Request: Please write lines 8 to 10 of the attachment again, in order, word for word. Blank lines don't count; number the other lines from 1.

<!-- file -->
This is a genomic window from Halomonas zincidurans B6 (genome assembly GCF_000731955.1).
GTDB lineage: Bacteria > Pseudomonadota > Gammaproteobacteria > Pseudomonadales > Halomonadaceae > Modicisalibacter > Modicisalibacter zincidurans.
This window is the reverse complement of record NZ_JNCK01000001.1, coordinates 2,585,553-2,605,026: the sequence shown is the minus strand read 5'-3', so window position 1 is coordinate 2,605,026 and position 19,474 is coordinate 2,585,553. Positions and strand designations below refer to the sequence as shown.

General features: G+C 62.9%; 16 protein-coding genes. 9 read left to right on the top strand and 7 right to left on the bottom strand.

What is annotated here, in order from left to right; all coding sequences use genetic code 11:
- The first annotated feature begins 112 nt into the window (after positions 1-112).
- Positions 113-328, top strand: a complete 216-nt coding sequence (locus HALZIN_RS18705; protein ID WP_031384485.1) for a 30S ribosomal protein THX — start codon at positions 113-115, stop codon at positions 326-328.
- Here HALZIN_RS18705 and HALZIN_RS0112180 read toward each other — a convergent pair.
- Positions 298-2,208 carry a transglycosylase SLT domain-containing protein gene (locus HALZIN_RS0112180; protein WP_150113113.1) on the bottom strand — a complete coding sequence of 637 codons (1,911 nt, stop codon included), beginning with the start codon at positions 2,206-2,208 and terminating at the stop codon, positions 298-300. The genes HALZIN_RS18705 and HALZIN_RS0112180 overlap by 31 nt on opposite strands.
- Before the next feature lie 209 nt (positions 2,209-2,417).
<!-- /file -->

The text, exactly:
- Here HALZIN_RS18705 and HALZIN_RS0112180 read toward each other — a convergent pair.
- Positions 298-2,208 carry a transglycosylase SLT domain-containing protein gene (locus HALZIN_RS0112180; protein WP_150113113.1) on the bottom strand — a complete coding sequence of 637 codons (1,911 nt, stop codon included), beginning with the start codon at positions 2,206-2,208 and terminating at the stop codon, positions 298-300. The genes HALZIN_RS18705 and HALZIN_RS0112180 overlap by 31 nt on opposite strands.
- Before the next feature lie 209 nt (positions 2,209-2,417).